b. Support future growth for the next 60 years or so (60 years ago the General Hospital was just the granite block.
c. Deliver the hospital within the timescale (any longer incurs additional cost).
d. Built in the fastest time and at the best possible price
Reading the 35-page report on the site selection process, it is clear that the 'Citizens panel' had very little input and one has to wonder how they were guided through the process. The final Shortlisting panel were all civil servants who apparently totally ignored the Citizens panel criteria; none are from Jersey; and our POG and COM ratified their choices. How can they justify this? Nowhere in the report did the citizens panel express a preference for location by parish, in fact their main 5 drivers were that the site should:
1. Be big enough to accommodate all the required clinical and support services including staff and service access activities.
2. Provide the ability for expansion
3. Be able to deliver the hospital project in the project timeline
4. Have a highway network, locally and strategically which has the capacity to access and serve the hospital
5. Be capable of being well served by public transport
Of the first criteria, People's Park and St Andrew's Park are both listed as 'maybe'. This is not good enough. There would be significant compromises to our health offering if either of these sites were selected. St Andrew's Park also has a Neolithic Dolmen in the middle of it and a church on its eastern side, quite apart from being the only green space in a significantly built up area.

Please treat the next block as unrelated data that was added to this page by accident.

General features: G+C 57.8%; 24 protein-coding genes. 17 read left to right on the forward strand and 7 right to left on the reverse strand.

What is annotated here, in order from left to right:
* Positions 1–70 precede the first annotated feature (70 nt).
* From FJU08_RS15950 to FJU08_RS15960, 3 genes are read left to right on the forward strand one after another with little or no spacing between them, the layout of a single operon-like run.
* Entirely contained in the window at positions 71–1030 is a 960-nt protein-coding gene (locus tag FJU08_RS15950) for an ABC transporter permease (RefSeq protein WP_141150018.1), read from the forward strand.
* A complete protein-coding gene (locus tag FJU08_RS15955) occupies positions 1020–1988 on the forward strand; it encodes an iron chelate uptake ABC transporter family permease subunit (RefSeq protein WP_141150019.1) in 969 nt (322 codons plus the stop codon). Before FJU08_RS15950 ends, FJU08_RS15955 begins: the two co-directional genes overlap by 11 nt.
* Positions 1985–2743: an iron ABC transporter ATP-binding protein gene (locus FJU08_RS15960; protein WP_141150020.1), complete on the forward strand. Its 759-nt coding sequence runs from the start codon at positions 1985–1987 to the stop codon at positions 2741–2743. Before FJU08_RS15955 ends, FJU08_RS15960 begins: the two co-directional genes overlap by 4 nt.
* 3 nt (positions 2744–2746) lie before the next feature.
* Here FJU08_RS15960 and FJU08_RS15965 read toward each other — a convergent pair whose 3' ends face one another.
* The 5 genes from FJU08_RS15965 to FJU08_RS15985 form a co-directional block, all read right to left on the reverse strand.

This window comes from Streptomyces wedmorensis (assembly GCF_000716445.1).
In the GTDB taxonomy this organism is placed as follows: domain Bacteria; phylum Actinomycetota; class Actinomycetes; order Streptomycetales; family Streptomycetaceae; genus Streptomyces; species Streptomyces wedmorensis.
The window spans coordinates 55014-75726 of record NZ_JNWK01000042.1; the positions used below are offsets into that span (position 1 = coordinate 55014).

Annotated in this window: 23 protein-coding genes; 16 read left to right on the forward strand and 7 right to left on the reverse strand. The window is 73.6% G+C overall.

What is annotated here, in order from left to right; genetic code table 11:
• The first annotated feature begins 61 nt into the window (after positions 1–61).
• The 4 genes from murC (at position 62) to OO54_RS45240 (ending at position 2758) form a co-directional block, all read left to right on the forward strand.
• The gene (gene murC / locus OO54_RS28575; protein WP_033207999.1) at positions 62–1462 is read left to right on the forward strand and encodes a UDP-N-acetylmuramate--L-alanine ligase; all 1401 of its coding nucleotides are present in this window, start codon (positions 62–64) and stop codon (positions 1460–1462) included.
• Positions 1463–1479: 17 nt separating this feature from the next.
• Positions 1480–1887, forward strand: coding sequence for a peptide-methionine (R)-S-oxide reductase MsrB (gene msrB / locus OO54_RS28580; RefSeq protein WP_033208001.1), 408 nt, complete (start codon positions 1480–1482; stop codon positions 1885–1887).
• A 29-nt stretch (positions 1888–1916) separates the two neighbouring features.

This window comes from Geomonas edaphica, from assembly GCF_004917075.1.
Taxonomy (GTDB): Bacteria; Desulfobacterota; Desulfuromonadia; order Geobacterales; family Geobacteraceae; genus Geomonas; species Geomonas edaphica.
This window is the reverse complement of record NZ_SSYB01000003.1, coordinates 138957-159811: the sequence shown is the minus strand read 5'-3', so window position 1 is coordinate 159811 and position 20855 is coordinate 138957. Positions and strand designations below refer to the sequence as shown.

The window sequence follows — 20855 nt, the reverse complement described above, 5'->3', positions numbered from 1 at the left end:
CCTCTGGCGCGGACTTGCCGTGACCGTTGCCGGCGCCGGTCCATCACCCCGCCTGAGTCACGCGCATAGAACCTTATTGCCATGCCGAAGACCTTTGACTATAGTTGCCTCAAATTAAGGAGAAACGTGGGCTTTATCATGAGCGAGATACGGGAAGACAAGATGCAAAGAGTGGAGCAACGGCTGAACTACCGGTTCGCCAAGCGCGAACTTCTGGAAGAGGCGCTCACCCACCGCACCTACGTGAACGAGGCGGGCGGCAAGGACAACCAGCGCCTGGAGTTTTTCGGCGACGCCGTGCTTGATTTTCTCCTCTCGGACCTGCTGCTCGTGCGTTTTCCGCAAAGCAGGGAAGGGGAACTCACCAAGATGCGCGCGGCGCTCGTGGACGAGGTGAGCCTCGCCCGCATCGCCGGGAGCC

Even more strange is that whoever prepared this table listed St Saviour's Hospital as only 'maybe' big enough when it was the second largest site in the whole process. (As an example, People's Park is listed as 22,784 m² (according to Gleeds actually smaller, at 22,570 m²) , whilst St Saviour's hospital including Clinique Pinel and Rosewood is a whopping 74, 983 m² according to the 2013 Atkins report, not the 51,939 m² listed on the latest report. This clearly needs to be challenged. Who is deliberately altering these numbers? Equally to the point, who is not checking them?
Only three of the shortlisted sites are able to deliver the project within the timescale, yet none of them are on the shortlist. They are:
a. St Saviour's Hospital
b. Warwick Farm
c. The fields at Le Boulivot.
The first two are already in public ownership.
The question about public transport is really irrelevant, as it is easy to run a minibus service to and from the hospital as they do in Southampton. I am sure that with the army of charity workers and minibuses, HSC keeps telling us about, we could probably even provide this as a free service to anyone with an appointment letter.
From the original 82 sites, at least 6 were discounted as not big enough for any option, but were all larger than People's Park.